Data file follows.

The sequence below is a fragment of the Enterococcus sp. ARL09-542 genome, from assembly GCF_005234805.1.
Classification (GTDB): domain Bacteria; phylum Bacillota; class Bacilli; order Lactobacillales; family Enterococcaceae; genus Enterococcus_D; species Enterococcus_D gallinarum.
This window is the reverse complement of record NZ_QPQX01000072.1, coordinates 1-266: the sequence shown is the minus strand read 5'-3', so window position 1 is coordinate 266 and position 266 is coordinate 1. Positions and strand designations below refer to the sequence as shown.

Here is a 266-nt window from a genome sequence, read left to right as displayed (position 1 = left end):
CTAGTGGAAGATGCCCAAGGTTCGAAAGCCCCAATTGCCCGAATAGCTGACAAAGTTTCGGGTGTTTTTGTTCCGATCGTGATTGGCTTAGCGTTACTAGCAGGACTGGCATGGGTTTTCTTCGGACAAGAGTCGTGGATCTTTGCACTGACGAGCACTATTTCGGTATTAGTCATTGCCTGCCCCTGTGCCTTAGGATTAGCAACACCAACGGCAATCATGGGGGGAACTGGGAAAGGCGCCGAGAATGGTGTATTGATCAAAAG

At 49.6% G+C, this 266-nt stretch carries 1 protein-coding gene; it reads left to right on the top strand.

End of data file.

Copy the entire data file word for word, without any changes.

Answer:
The sequence below is a fragment of the Enterococcus sp. ARL09-542 genome, from assembly GCF_005234805.1.
Classification (GTDB): domain Bacteria; phylum Bacillota; class Bacilli; order Lactobacillales; family Enterococcaceae; genus Enterococcus_D; species Enterococcus_D gallinarum.
This window is the reverse complement of record NZ_QPQX01000072.1, coordinates 1-266: the sequence shown is the minus strand read 5'-3', so window position 1 is coordinate 266 and position 266 is coordinate 1. Positions and strand designations below refer to the sequence as shown.

Here is a 266-nt window from a genome sequence, read left to right as displayed (position 1 = left end):
CTAGTGGAAGATGCCCAAGGTTCGAAAGCCCCAATTGCCCGAATAGCTGACAAAGTTTCGGGTGTTTTTGTTCCGATCGTGATTGGCTTAGCGTTACTAGCAGGACTGGCATGGGTTTTCTTCGGACAAGAGTCGTGGATCTTTGCACTGACGAGCACTATTTCGGTATTAGTCATTGCCTGCCCCTGTGCCTTAGGATTAGCAACACCAACGGCAATCATGGGGGGAACTGGGAAAGGCGCCGAGAATGGTGTATTGATCAAAAG

At 49.6% G+C, this 266-nt stretch carries 1 protein-coding gene; it reads left to right on the top strand.